From the Umm Al Qura University Course:
Tafseer Ayaatul Ahkaam
References: Kutub At-Tafseer (Arabic edition)
Tafseer Al Qur’an Al Atheem, Ibn Katheer Vol. 1, 1988 Edition(Arabic), (died 774H) Allah yarhamuh)
AhkaamulQur’an, Abu Bakr Muhammed bin Abdullah, known as Ibnul Arabi (468H-543H) Allah yarhamuh), Vol. 1
Other books of tafseer and ahkaam
Continuing the series…. After having studied the Isti’aatha which we say before reading Qur’an and at other times, we now turn our attention to the meaning of the word that we say next: Bismillahi Rahmaanir Raheem. We have also talked about the basmallah in detail, but now we are just discussing the two names and attributes of Allah: Ar-Rahman and Ar-Raheem.
Of the multitudinous blessings that Allah has bestowed upon us is his Mercy. Ar-Rahmaan and Ar-Raheem are two of the many names of Allah, subhaanahu wa ta’ala. They are both derivatives of the word ر ح م : ra ha ma which means mercy.
الرحمن Al-Rahmaan: This derivative of the word mercy is total and all-encompassing as it is for all of Allah’s creations. We find the believer as well as the non-believer provided with this mercy whether he has asked for it or not — the obedient as well as the disobedient – people as well as animals and plants – all of them are bestowed with this mercy because Allah, glory be He, who has described Himself with the whole and complete descriptions, named Himself the Highest, the Most Compassionate or the Most Beneficent. The word rahman is used in the intensive form of Arabic meaning “one endowed with mercy which has no equal”.
Al-Khataabi states that Ar-Rahmaan means one with complete mercy which includes all that is in creation which is provided for them and for their benefit; it is in general for the believer and the non-believer.
الرحيم Ar-Raheem is specially for the believers, that is, the Muslims because they believe in Allah, subhaanahu wa ta’la, and in His Messenger, Muhammed, peace be upon him, and the messengers and prophets (alaihim as salaam jamee’an) that came before; and they believe in the Last Day, they fear Allah and try to avoid sin. So because of this, His mercy for them is special and because of that, He named Himself Ar-Raheem – the Most Merciful. In the Qur’an, Allah, ta’ala, uses the word “raheem” to describe this special relationship: “. . . and He was Merciful with the Believers. . .” or “. . . and He was compassionate with them. . .” For example, in Al-Ahzaab: 33:43, …و كان الله بالمؤمنين رحيماً“wa kana Allah bilmu’mineena raheema”, “…And He is ever Most Merciful to the believers. The word “raheem” and not “rahmaan” is always used in reference to the Believers. It is mentioned in the Qur’an 95 times.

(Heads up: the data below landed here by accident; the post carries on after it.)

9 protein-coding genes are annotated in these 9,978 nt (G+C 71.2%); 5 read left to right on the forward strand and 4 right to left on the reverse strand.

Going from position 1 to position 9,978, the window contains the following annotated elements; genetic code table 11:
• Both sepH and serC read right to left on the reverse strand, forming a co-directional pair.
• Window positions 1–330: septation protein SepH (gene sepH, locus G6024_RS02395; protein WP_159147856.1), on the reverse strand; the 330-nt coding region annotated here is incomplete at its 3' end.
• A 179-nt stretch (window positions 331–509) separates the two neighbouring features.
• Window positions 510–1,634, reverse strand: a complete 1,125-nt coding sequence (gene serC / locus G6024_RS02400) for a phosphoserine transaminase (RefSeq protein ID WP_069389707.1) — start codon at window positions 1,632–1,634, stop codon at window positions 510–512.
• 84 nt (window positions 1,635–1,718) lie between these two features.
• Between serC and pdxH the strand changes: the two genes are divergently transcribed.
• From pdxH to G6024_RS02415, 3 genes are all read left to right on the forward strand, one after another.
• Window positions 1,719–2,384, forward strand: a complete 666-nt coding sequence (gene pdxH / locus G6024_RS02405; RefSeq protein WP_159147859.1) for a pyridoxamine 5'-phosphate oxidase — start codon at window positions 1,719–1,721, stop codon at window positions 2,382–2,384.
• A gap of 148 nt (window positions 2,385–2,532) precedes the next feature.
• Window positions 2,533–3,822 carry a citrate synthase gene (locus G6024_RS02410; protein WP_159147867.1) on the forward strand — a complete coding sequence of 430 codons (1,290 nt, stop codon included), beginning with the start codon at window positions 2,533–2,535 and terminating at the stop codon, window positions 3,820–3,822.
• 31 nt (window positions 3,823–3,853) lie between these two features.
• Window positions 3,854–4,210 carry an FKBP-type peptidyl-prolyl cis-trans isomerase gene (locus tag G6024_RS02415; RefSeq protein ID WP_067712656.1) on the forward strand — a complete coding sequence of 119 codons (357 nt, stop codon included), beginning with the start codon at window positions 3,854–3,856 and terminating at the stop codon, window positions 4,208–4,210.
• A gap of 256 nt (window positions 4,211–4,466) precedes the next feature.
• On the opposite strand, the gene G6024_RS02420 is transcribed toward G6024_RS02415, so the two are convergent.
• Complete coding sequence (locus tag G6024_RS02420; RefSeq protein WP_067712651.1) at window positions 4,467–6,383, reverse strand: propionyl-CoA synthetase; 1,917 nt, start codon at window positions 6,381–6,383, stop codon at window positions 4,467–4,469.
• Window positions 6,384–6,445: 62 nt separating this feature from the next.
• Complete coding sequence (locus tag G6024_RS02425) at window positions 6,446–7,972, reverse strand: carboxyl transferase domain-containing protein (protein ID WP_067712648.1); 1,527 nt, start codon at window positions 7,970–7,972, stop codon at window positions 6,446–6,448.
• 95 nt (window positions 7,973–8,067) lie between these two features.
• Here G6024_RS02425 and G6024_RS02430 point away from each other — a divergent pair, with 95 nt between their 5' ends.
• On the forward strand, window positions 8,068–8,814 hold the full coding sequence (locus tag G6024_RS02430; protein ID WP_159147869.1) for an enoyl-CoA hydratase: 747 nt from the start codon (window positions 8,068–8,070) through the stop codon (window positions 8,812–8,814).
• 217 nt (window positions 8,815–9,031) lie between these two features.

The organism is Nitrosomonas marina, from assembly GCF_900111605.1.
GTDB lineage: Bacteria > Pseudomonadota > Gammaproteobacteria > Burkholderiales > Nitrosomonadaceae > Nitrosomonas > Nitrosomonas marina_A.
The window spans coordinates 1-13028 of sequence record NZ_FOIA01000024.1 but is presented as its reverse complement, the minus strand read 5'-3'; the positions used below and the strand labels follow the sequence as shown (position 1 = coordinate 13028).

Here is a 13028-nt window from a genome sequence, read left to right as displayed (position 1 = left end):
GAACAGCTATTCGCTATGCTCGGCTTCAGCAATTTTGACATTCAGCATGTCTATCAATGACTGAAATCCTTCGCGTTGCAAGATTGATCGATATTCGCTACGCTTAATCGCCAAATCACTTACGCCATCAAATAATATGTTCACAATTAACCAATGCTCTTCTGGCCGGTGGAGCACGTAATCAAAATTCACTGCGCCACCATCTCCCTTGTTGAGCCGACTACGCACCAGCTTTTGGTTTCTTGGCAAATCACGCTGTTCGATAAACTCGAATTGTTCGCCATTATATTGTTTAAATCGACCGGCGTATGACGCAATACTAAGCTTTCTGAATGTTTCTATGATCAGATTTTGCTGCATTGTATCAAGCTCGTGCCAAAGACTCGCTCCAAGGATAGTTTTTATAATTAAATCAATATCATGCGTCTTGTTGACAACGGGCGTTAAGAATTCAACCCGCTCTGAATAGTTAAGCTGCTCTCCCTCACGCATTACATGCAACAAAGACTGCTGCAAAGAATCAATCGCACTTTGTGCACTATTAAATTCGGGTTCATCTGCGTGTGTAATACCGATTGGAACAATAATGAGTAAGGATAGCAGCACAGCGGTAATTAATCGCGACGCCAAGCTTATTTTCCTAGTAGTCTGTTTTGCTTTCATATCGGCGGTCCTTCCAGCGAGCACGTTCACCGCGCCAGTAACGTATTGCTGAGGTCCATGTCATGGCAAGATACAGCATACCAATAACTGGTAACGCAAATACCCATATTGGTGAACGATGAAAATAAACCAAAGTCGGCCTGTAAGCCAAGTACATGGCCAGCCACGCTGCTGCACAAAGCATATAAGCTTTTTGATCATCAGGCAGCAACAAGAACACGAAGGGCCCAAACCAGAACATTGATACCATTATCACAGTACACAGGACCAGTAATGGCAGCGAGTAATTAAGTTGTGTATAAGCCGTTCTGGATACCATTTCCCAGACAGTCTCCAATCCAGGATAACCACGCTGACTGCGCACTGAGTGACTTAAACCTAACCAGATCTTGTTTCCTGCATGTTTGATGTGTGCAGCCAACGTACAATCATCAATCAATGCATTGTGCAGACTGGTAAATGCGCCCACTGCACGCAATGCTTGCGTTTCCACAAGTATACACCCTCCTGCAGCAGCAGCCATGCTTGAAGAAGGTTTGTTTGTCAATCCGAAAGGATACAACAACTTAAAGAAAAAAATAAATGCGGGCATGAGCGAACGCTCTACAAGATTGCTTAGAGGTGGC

It is not fitting to use the term Ar-Rahmaan for other than Allah, ta’ala, because this description and name is special for Him alone. But as for raheem, when it is preceeded by Al (alif laam), it refers to Allah, but when used without the Al, it can refer to that which Allah has created, as we see in the words of Allah when He describes His Prophet, peace be upon him, as being merciful in this ayah from Suratul Tauba: 128
لقد جآئكم رسول من أنفسكم عزيز عليه ما عنتم حريص عليكم بالمؤمنين رعوف رحيم
“Now that come unto you a Messenger from amongst yourselves; it grieves him that you should suffer, ardently anxious is he over you: to the believers he is most kind and merciful.” He, ta’ala, never refers to any one of His creatures as rahmaan.
And we do not say that Allah is “Ar Raaheem” because it refers specifically to one who is merciful once; but as for Ar Raheem , His Mercy is always and forever.
Consequently, when we perform the least of our duties to the most important, when we begin reading the Qur’an or baking a cake, or taking a bite to eat, or writing a letter – when we do it in the Name of Allah, Most Beneficent, Most Merciful, we are in essence saying: “I begin with the naming of Allah and remembrance of Him before everything, seeking His help in all affairs, asking only Him for help as verily, He is the Lord, having the right to be worshiped,the Supreme, the most Generous power over all things; widespread is His Mercy and great is His Supremacy and Goodness. He is the One whose Mercy and Compassion completely covers everything. His Superiority universally extends over all His Creations.” Or as it is beautifully explained by Sheikh Hafith bin Ahmed Hakami in his book, “Ma’arij Al Qubul” saying “Bismillahira Rahmanir Raheem” essentially means, “For me, as to all of my affairs, spiritually and worldly, verily I am powerless except for what Allah causes me to have ability over; and I have no knowledge except for what he has given me; I do not worship except Him and I do not seek help except through Him and I do n ot depend on anything except Him, and there is no power or might except Allah and no refuge or safety in anything except with Him.”
. . . to be continued, insha Allah, in Part 4, the Surah Al Fatihah